For his hulking Caltrans District 7 headquarters in Los Angeles, housing the state agency that oversees the city's freeway system, Mr. Mayne rejected the downtown area's standard towers and plazas in favor of a vast urban lobby carved through its core.


紐約時報的中國系列報導


hulk (AWKWARD) Show phonetics
noun [C]
a large, heavy, awkward person or thing:
Henry's a real hulk of a man.
The Incredible Hulk is a character in a comic who turns from a scientist into a two-metre tall monster.

hulking Show phonetics
adjective
large and heavy:
We were stopped by two hulking security guards.
How do you expect me to lift that hulking great box?
CHOKING ON GROWTH
Trucks Power China’s Economy, at a Suffocating Cost 
By KEITH BRADSHER
Every night, columns of hulking freight trucks invade China’s major cities with a reverberating roar and dark clouds of diesel exhaust so thick it dims headlights.


Parting Thoughts From a Master of the Ephemeral 
By ROBERTA SMITH
If the greatness of artist Sol LeWitt has so far escaped you, make haste to Beacon, N.Y., a quiet Hudson River town, to see hulking displays of his minimal art.



grouch
verb [I] INFORMAL
to complain in an angry way:
Oh, stop grouching!

grouch
noun [C] INFORMAL
a person who often complains

grouchy
adjective INFORMAL
easily annoyed and complaining:
Don't be so grouchy!

grouchiness
noun [U] INFORMAL


well_up
Averb

1well upswell

as of feelings and thoughts, or other ephemeral things; "Strong emotions welled up"; "Smoke swelled from it"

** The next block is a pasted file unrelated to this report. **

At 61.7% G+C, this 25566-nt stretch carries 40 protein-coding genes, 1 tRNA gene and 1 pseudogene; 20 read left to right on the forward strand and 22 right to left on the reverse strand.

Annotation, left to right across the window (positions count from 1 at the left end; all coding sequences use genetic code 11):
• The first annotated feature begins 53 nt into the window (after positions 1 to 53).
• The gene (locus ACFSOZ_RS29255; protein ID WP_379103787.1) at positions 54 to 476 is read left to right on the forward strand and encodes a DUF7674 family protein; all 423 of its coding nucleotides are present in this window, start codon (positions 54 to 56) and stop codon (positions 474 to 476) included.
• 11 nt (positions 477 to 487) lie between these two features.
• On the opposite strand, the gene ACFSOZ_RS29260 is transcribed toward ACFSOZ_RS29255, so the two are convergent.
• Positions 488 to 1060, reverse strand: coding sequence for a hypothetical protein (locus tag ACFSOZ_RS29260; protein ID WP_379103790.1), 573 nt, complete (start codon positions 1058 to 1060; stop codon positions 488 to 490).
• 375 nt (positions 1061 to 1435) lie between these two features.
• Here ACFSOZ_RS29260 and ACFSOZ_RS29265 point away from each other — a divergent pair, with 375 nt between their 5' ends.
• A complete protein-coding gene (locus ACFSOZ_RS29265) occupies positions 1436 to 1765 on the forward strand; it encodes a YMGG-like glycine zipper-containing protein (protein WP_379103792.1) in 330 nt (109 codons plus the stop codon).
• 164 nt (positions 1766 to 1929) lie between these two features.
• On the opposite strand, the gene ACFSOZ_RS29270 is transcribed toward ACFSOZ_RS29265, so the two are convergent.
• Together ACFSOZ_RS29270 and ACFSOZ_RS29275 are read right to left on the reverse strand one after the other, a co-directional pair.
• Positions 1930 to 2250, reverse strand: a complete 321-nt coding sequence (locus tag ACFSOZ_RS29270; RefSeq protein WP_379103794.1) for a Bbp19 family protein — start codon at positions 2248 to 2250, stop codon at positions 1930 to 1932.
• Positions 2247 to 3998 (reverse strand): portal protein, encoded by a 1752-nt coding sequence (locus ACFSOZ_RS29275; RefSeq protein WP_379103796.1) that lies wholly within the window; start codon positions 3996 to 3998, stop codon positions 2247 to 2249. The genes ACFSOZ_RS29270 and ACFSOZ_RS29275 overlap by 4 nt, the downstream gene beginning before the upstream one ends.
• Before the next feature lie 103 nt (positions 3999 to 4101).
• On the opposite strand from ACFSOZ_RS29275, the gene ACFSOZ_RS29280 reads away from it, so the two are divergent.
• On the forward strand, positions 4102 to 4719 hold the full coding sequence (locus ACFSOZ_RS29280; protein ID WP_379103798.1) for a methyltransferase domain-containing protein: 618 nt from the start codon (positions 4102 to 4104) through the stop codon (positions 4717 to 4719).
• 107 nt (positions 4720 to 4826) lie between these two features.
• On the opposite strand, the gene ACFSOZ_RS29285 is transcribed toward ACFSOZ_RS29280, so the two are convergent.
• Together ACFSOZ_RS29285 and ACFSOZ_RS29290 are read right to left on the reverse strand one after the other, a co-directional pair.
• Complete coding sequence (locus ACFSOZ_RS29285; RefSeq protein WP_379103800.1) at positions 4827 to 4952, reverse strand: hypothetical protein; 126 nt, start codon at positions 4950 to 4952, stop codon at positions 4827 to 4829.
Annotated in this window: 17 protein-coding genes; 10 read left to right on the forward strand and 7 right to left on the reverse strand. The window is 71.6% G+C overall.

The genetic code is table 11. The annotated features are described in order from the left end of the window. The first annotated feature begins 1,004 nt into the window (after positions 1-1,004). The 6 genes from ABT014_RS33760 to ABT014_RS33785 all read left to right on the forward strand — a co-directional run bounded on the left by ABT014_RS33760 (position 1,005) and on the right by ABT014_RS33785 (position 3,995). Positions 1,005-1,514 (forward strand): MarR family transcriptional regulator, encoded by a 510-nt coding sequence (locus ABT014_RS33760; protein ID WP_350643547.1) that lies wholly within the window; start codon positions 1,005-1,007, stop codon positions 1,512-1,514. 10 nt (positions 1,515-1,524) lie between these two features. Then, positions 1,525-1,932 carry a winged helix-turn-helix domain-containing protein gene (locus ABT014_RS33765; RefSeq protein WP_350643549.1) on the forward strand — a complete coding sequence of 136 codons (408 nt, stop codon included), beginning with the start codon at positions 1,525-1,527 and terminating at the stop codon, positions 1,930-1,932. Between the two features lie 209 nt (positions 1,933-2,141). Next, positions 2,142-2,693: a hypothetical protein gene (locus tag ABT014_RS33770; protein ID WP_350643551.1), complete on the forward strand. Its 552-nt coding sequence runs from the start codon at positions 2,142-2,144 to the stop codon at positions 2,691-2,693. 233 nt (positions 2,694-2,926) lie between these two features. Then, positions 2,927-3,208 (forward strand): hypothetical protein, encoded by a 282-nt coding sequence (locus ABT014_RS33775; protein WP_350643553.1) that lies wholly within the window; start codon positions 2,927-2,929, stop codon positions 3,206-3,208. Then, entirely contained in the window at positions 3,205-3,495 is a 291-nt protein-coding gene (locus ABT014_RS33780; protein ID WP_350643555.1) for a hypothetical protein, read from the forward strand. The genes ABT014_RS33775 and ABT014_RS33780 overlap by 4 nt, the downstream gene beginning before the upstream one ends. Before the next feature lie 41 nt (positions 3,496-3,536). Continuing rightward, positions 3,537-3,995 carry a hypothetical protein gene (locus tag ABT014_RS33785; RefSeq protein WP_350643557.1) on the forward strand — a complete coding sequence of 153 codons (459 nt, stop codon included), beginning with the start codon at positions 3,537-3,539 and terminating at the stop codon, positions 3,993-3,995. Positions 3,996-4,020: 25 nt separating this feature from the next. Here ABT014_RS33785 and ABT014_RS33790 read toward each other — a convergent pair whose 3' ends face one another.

Category Tree:
become
originateariserisedevelopuprisespring upgrow
well upswell

crave
(krāv) pronunciation

v., craved, crav·ing, craves. v.tr.
  1. To have an intense desire for. See synonyms at desire.
  2. To need urgently; require.
  3. To beg earnestly for; implore. See synonyms at beg.
v.intr.
To have an eager or intense desire.

[Middle English craven, from Old English crafian, to beg.]
craver crav'er n.
cravingly crav'ing·ly adv.




craven

Line breaks: cra¦ven
Pronunciation: /ˈkreɪv(ə)n/



ADJECTIVE

NOUN

• archaicBack to top  
  • A cowardly person.

Derivatives

cravenly
ADVERB


cravenness


Pronunciation: /ˈkreɪv(ə)nnɪs/
NOUN

Origin

Middle English cravant 'defeated', perhaps via Anglo-Norman French from Old French cravante, past participle of cravanter 'crush, overwhelm', based on Latin crepare'burst'. The change in the ending in the 17th century was due to association with past participles ending in -en (see-en3).

oc·u·list (ŏk'yə-lĭst) pronunciation
n.
  1. A physician who treats diseases of the eyes; an ophthalmologist.
  2. An optometrist.
[From Latin oculus, eye.]


e·phem·er·al (ĭ-fĕm'ər-əl) pronunciation

形]はかない;短命の;ただ1日限りの.━━[名]短命なもの.e・phem・er・al・ly[副]e・phem・er・al・ness[名]

adj.
  1. Lasting for a markedly brief time: "There remain some truths too ephemeral to be captured in the cold pages of a court transcript" (Irving R. Kaufman).
  2. Living or lasting only for a day, as certain plants or insects do.
n.
A markedly short-lived thing.

[From Greek ephēmeros : ep-, epi-, epi- + hēmerā, day.]
ephemerality e·phem'er·al'i·ty or e·phem'er·al·ness n.
ephemerally e·phem'er·al·ly adv.